23 October 2023
With Halloween fast approaching (hey, didn’t they start pushing candy in August?), it seems like a good time to talk about good foods and bad foods. If you know me or have been following my blog, I’m pretty sure you know I don’t believe in putting moral labels on my food. But, as a Registered Dietitian Nutritionist, I do know that foods contribute to our health (or chronic disease) along a spectrum.
If someone asks me, “Is this a good choice?” I’ll always respond, “compared to what?” Now, recommendations have been coming out to talk with kids about all food in a neutral way. They suggest this levels the emotional playing field (and food certainly is a loaded emotional topic). Labeling something as “unhealthful” might add to its mystique…Don’t take a chance; treat every food the same.
To me, that disregards the fact that some foods are clearly once-in-a-while foods, while others are everyday foods.
I prefer to talk about food in terms of what it can do for our body and mind. We know daily legume consumption reduces our risk of most chronic diseases. We know eating berries is good for our cognitive health. And we KNOW ultra processed food is not the optimal fuel for our body or mind.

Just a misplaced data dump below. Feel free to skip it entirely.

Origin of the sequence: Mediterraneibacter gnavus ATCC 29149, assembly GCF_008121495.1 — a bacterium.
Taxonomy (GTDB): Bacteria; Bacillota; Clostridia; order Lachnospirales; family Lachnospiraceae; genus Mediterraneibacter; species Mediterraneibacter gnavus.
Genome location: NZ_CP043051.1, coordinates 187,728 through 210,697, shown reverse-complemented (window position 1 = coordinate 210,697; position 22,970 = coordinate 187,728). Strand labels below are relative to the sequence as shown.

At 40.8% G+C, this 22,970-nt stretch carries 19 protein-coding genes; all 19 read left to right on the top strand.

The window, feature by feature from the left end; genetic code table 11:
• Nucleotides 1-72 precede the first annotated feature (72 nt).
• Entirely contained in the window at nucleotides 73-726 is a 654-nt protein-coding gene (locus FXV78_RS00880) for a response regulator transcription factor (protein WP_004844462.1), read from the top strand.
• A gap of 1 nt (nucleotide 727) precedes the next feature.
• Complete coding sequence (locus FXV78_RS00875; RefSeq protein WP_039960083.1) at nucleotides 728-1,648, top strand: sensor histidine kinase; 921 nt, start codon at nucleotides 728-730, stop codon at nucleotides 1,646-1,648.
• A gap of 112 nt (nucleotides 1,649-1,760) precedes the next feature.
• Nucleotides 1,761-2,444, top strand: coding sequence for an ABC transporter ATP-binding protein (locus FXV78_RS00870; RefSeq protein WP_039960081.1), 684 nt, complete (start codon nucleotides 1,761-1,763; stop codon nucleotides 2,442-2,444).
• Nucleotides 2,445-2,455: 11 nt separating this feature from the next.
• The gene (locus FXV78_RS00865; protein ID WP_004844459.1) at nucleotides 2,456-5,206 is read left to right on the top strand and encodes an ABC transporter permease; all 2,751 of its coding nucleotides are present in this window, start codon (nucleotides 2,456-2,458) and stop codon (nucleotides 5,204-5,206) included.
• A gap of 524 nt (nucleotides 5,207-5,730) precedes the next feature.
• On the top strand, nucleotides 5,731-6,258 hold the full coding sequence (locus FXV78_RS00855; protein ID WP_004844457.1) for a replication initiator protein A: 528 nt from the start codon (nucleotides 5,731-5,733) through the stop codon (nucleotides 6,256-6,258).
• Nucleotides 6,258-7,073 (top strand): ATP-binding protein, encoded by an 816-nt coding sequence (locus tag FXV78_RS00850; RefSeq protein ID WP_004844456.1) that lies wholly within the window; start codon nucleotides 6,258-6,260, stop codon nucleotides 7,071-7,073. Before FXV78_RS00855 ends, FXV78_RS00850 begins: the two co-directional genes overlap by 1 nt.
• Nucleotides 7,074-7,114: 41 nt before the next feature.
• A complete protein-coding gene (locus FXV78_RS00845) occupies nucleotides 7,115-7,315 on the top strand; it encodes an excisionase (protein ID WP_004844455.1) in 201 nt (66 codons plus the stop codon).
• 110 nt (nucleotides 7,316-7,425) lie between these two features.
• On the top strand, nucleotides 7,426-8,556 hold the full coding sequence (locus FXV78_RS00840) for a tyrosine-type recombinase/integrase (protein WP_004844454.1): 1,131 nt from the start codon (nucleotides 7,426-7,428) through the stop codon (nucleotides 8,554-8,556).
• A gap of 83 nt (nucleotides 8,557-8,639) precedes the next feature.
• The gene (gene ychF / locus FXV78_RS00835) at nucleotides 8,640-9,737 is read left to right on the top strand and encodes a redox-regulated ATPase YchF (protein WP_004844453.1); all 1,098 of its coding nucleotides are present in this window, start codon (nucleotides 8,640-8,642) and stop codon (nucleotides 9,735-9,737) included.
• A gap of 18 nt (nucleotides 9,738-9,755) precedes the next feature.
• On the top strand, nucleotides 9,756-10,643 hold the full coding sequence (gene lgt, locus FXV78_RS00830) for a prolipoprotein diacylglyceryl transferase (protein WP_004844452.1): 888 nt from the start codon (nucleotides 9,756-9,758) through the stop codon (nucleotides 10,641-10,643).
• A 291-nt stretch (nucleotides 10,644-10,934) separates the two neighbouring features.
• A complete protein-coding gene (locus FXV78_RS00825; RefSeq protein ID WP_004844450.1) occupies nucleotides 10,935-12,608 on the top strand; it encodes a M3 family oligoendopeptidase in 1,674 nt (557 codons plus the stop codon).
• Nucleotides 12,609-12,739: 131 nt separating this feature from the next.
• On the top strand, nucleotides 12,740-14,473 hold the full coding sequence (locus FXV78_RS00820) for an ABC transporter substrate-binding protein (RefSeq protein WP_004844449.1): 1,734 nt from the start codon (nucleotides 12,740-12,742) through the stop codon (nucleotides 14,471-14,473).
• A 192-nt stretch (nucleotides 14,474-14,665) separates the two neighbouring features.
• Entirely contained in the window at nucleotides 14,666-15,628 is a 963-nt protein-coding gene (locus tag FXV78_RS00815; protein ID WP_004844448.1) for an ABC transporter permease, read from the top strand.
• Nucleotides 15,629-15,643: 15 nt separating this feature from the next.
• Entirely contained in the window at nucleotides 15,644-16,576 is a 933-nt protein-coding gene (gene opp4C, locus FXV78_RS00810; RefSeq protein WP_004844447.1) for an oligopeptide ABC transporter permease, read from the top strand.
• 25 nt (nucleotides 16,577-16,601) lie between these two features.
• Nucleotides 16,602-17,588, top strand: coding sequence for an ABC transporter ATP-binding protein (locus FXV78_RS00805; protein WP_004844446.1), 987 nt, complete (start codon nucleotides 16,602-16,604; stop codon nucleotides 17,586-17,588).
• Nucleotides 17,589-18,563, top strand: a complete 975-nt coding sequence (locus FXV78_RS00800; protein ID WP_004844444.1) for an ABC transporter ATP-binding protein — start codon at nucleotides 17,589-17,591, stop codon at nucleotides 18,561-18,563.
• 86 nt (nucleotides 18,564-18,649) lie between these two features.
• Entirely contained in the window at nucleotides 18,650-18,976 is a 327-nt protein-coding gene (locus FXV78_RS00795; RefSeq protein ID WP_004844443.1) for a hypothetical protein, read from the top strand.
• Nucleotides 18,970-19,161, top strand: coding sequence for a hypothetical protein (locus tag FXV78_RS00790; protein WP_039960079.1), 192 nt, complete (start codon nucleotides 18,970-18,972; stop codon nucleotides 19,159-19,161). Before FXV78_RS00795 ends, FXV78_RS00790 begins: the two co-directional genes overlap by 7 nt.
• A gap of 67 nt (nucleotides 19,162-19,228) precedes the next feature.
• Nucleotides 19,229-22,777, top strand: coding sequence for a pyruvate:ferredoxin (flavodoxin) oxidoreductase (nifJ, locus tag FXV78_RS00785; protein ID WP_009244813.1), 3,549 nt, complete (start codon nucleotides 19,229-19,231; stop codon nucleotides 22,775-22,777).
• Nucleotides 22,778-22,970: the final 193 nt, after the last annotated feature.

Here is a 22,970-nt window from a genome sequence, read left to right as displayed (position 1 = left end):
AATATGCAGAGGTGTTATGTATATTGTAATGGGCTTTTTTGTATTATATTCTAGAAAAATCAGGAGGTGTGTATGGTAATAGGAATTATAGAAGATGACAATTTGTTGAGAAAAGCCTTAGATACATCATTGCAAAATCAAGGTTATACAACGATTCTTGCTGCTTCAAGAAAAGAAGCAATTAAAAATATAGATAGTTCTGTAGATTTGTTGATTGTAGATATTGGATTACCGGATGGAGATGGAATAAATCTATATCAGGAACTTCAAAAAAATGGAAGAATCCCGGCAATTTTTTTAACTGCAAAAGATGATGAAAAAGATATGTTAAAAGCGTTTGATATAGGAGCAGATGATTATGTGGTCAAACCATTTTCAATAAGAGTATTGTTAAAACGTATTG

Eating unhealthy food doesn’t make anyone a bad person (important: never suggest this in front of a child!). Being overly restrictive in food choice is rarely a good idea. But I do think we need to have some criteria beyond flavor. Taking away judgement of foods might have worked in the 70’s, but we now have so many more food items on the market that bear no resemblance to their whole food counterpart.
Nutritional value does not always correlate to healthfulness; we know that food manufacturers “tweak” the Nutrition Facts by adjusting serving size or fortifying foods that would otherwise be devoid of nutrients. I like the term wholesomeness.
What do you think?